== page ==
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Nabelich 26-2

Nabelich 26-2

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Published by: godejord on Aug 20, 2012
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Beginning a new tradition for Nabelich,we introduce our annual Kilt Issue. Thisedition rounds out the summer fun withhumorous articles, bad puns, the storiedhistory of the kilt.
There is little doubt that the kilt confersadditional stature upon on the man or womanwho wears it. Though Bonnie Prince Charleswas defeated at Culloden, the British were sofearful of and impressed by the courage of thekilted Highlanders that they banned the garband all tartan patterns and accoutrements for more than 35 years. During World War I, theGerman Army considered the 51st HighlandDivision to be the most fearsome and unshakableforce they ever encountered. The surge of redand black kilts up from and out of thetrenches struck fear into Teutonic hearts andcaused absolute panic throughout the lines.Such is the glory associated with the kilt.But this romantic and rough-spun garmentwhich has meant so much to so many wasnot always highly regarded. It began itsillustrious career as the exclusive dress of theHighlanders. Since the northerners werequite poor, expensive breeches were nearlyunattainable. And when they were had,pants required constant mending. The kiltwas simply more practical.It was considered a loathsome andbarbarous garment by the lowlanders whovastly outnumbered the kilt wearers. They coined the term “Redshanks” to de-scribe their “obscenely clad” brethren. Thus there are remarkably few pre-19thcentury portraits of Scottish leaders wearingkilts. They preferred to be painted in thetraditional dress of the time.It was the bravery and undauntedcourage of the 18th century Highlandregiments that began to turn the tide infavor of the kilt. Scottish regiments kept thetradition of the kilt alive even when it wasinaccessible to the common man. Militarymembers were the only ones permitted towear it during the ban. And here’s a bit of lore which may comeas a surprise to Scots and a boon to Anglophiles. It was Queen Victoria herself who romanticized and elevated the kilt tothe national dress of Scotland. Her pride inher Stewart ancestry, and deliberateignorance of the fact that an actual victoryby her forebears would have eliminated her as a potential ruler, contributed mightily tothe romancing of the kilt and the rise of Scottish pride in the Breacan, the FeileadhBhreacain and the Feileadh Mor.So wear it proudly and boast loudly, youRedshanks. —Contributed by R. A. Conine
 The History of the Bell Tartan by Bill BellKiltoons - Real Scottishhumor, includingMaggie and Sandy jokes The New CrosswordPuzzle - Complete withScottish theme.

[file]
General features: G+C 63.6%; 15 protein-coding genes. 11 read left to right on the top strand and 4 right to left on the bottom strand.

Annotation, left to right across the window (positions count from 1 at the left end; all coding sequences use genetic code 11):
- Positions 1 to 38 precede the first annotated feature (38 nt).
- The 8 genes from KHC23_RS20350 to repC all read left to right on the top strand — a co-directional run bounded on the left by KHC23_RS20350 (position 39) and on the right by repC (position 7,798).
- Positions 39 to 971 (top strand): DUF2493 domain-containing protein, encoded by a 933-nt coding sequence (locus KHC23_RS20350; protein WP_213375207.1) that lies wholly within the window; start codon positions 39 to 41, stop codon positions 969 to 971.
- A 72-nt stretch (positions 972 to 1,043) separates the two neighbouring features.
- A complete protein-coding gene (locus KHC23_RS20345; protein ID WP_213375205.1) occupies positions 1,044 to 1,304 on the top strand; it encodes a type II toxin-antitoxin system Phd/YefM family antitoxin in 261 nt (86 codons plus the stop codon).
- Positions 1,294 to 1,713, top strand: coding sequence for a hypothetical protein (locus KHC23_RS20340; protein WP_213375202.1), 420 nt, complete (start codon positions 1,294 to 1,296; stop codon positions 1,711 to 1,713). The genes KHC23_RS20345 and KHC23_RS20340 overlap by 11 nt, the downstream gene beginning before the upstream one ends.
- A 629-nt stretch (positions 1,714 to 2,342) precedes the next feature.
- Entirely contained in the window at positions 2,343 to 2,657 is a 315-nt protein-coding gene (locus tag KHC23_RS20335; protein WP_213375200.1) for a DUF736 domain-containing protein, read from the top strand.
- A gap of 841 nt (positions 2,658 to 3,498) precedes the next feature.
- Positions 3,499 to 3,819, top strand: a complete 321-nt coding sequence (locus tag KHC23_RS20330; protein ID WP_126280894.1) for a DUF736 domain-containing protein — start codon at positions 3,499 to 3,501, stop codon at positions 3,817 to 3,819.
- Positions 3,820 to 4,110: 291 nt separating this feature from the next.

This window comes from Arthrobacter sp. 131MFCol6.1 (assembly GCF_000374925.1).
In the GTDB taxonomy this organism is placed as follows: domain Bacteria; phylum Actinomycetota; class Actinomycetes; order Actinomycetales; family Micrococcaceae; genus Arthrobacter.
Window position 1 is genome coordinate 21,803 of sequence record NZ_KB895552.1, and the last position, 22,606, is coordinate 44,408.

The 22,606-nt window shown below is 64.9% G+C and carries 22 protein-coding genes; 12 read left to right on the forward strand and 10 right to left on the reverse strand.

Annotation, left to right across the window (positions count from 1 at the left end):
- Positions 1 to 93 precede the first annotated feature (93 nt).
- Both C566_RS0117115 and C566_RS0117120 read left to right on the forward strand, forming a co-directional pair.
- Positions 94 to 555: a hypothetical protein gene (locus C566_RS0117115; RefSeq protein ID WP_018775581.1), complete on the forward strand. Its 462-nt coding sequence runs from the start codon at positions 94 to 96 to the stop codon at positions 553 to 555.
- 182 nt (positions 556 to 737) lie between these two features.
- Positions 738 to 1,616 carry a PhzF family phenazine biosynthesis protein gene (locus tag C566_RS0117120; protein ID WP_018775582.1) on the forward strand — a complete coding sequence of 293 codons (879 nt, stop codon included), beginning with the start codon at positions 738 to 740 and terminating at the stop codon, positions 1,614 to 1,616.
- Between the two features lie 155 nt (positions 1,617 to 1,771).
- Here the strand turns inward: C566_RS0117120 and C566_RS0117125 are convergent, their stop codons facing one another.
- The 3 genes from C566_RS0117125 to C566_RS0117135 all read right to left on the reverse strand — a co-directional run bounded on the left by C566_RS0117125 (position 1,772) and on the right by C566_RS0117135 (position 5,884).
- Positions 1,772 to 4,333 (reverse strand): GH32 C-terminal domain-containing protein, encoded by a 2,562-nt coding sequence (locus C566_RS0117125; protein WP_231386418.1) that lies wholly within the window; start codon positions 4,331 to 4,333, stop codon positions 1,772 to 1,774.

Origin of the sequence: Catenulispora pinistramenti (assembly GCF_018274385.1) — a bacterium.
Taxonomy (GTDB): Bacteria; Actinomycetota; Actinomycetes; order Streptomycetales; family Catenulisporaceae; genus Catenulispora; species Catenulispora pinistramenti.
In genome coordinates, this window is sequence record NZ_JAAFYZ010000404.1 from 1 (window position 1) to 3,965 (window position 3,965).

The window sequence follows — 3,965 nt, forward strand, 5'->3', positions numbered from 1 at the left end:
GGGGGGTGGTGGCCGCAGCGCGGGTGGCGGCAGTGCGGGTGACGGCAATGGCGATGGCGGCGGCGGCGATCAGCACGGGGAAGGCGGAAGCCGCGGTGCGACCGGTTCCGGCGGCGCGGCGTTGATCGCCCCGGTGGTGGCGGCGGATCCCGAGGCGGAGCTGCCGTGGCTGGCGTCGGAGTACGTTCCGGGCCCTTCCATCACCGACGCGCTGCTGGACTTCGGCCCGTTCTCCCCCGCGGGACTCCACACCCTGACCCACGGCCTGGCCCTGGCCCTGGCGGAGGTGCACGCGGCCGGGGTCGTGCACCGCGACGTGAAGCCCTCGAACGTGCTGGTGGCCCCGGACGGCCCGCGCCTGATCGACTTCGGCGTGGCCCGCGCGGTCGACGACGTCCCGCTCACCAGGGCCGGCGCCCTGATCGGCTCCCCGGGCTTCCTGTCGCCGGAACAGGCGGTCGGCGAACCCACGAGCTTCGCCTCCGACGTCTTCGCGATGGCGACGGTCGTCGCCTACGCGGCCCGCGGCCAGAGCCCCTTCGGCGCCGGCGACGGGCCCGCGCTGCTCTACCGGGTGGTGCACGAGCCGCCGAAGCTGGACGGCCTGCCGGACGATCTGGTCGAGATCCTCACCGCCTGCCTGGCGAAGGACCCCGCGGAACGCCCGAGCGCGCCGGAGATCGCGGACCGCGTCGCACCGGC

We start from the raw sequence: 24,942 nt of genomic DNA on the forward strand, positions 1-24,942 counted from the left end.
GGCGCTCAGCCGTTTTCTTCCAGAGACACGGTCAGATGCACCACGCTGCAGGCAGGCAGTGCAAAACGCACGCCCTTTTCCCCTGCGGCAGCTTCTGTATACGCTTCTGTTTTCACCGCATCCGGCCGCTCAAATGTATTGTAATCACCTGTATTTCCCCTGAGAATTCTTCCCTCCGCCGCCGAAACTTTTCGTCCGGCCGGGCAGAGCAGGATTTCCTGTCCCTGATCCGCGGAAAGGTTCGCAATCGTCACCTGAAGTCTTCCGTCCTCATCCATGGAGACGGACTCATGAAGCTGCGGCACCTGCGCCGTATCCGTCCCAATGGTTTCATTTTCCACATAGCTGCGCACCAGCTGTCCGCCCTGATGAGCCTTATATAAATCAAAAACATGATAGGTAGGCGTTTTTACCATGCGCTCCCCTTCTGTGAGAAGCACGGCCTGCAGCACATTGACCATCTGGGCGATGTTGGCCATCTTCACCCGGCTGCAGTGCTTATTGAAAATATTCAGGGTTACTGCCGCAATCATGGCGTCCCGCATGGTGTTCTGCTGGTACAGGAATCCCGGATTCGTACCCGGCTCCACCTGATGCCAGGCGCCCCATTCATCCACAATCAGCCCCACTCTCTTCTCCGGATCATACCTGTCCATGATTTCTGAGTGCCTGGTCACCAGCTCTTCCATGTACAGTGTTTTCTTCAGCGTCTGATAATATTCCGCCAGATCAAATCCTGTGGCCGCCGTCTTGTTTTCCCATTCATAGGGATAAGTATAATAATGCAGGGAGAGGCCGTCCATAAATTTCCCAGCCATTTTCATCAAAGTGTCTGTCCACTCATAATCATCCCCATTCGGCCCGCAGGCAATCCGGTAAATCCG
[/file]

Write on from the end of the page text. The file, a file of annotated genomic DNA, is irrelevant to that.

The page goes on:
In This Issue
A glamorous new look for Nabelich
Delivered free, just for being
ScottishIncludes new jokes and a puzzle
7th Argyll & Sutherland Highlanders arriving in North  Africa 
 An American in Scotland asked one of the locals,"Why do you call it a kilt?" The Scotsman replied, "Because we kilt the last bloke who called it a dress." 
ISSUE 26-2 | APRIL-JUNE | 2012
 The Blockbuster ScottishGames Roundup
Our Organization
Clan Bell International (CBI) is a charitable, non-profit organization of Scottish descendants and friends of Clan/Family Bell, organized to study Bell (in its variousspellings) genealogy, Scottish history and culture, and toperpetuate family tradition, as it relates to our Scottishheritage.No officer of CBI, whether elected or appointed, receivesmonetary compensation or other benefits, including tax benefits, in exchange for their services. Annual dues for membership in CBI are payable at the timeof joining, for new members; and on the anniversary month of membership for established members. Our dues are $20 for aSingle membership or $25 for a Family membership. Anapplication form can be obtained by either contacting our Membership Secretary, Alta Ginn, or by visiting our website andselecting the “Membership” link on the front page.
 The Newsletter, NABELICH
Na Belich” is Scots Gaelic for “The Bells.”The two words havebeen placed together to form a one-word trademark for our newsletter. NABELICH is the official newsletter of Clan BellInternational. It is published quarterly and is mailed free tomembers, as one of several benefits of membership.
Submitting Articles for Publication